Show Summary Details

Page of

PRINTED FROM the OXFORD RESEARCH ENCYCLOPEDIA, LITERATURE (oxfordre.com/literature). (c) Oxford University Press USA, 2020. All Rights Reserved. Personal use only; commercial use is strictly prohibited (for details see Privacy Policy and Legal Notice).

date: 09 July 2020

Summary and Keywords

The definitional limits of the term queer have been under conceptual, political, and ethical dispute since its reclamation from its pejorative meaning during the early AIDS crisis of the 1980s and early 1990s. Reflecting activist recuperation, queer became a means to inspire and propel a coalitional politics oriented toward nonconformity and anti-normativity among diverse sexualities and across divisions of gender. Concomitantly, queer theory arose in academia as a way to expand upon and break what some scholars saw as the restrictive disciplinary boundaries of gay and lesbian studies, which were explicitly grounded in post–Stonewall identity politics. The term’s radical potential derives in part from its grammatical fluidity, as it operates as noun, adjective, and verb—combining action, identification, and effect into a single word. In the late 1990s and early 2000s, queer of color critique drew upon a different genealogy, beyond the postmodern rupture inaugurated by Michel Foucault’s work on sexuality and “biopower,” by foregrounding black and women of color feminisms, critical race studies, and postcolonial studies in order to analyze the intersections of race, nationality, coloniality, class, sex, and gender with a Foucauldian understanding of sexuality as a privileged mode of modern power– knowledge. Queer of color critique inspired and was mirrored in investigations of the analytic boundaries of the term, often defined as a binary distinction between a minoritizing and universalizing definition of queer.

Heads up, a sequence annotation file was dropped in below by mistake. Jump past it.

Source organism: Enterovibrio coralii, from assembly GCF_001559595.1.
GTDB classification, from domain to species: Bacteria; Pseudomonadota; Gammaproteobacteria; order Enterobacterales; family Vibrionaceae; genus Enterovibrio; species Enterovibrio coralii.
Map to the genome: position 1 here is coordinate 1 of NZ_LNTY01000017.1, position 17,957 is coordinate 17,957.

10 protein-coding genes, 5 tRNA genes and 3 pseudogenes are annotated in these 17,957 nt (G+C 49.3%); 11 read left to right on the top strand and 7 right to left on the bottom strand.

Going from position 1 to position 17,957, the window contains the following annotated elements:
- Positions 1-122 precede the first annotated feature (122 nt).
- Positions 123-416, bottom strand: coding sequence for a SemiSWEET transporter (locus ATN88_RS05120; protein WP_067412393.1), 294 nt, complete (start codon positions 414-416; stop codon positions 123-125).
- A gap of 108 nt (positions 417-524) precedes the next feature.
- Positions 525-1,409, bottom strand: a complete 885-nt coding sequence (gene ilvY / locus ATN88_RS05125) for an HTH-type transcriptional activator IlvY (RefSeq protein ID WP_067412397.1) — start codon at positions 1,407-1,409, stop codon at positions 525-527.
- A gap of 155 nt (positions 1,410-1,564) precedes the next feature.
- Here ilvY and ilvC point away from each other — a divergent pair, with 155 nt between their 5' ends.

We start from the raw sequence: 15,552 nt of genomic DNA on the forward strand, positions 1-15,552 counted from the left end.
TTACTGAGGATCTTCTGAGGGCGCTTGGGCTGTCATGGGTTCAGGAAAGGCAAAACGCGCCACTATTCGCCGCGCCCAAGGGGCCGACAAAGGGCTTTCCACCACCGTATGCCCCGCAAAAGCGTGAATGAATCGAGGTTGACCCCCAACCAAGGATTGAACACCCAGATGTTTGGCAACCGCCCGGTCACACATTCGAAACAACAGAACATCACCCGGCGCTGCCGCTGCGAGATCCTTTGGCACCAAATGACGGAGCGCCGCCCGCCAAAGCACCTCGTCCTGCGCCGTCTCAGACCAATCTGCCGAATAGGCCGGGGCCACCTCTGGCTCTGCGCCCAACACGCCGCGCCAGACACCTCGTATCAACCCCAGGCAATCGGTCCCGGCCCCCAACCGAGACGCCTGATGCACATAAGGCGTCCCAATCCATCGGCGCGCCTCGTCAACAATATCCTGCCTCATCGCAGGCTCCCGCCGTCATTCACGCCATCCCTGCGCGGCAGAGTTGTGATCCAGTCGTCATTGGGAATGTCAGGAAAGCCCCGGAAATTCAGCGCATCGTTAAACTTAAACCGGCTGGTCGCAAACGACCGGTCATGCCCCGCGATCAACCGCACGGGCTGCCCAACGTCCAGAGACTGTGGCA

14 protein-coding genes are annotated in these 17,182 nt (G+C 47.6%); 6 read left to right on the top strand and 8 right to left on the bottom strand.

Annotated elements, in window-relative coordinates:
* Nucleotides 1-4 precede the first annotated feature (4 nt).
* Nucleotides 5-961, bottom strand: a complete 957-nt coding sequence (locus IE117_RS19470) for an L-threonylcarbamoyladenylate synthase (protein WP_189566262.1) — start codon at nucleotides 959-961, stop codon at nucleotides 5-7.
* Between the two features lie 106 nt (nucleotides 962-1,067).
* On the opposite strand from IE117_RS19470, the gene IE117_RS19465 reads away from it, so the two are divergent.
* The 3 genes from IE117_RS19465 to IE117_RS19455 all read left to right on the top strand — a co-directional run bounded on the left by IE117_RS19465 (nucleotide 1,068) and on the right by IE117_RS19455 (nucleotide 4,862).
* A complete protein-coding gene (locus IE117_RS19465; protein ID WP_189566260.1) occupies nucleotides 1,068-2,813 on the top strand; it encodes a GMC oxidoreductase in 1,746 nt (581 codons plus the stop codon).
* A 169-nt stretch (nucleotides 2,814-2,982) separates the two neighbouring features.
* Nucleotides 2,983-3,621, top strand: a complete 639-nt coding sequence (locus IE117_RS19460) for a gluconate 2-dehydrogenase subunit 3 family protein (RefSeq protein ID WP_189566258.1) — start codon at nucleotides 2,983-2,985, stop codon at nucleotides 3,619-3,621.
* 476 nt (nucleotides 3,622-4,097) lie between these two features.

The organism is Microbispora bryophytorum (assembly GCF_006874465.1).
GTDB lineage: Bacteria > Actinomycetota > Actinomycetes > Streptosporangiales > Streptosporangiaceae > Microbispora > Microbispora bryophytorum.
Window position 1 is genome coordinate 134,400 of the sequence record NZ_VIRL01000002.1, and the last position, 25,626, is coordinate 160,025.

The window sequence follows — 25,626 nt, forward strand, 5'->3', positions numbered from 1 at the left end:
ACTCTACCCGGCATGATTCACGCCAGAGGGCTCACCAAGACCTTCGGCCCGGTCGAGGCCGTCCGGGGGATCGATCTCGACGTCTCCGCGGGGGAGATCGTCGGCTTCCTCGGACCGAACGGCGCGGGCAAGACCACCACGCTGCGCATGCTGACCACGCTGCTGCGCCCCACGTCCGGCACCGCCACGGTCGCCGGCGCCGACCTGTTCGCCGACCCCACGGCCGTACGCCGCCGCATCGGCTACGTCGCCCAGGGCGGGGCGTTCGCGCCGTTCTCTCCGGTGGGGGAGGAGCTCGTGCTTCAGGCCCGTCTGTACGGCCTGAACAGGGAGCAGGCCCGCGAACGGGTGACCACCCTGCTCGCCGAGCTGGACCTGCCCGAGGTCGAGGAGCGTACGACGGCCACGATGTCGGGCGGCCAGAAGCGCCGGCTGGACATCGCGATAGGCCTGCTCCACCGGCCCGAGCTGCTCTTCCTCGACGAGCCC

Keywords: affect, biopower, gender, heteronormativity, homonationalism, homonormativity, homosocial, intersectionality, queer of color critique, queer theory, sexuality, transgender

Access to the complete content on Oxford Research Encyclopedia of Literature requires a subscription or purchase. Public users are able to search the site and view the abstracts and keywords for each book and chapter without a subscription. If you are a student or academic complete our librarian recommendation form to recommend the Oxford Research Encyclopedias to your librarians for an institutional free trial.

Please subscribe or login to access full text content.

If you have purchased a print title that contains an access token, please see the token for information about how to register your code.

For questions on access or troubleshooting, please check our FAQs, and if you can't find the answer there, please contact us.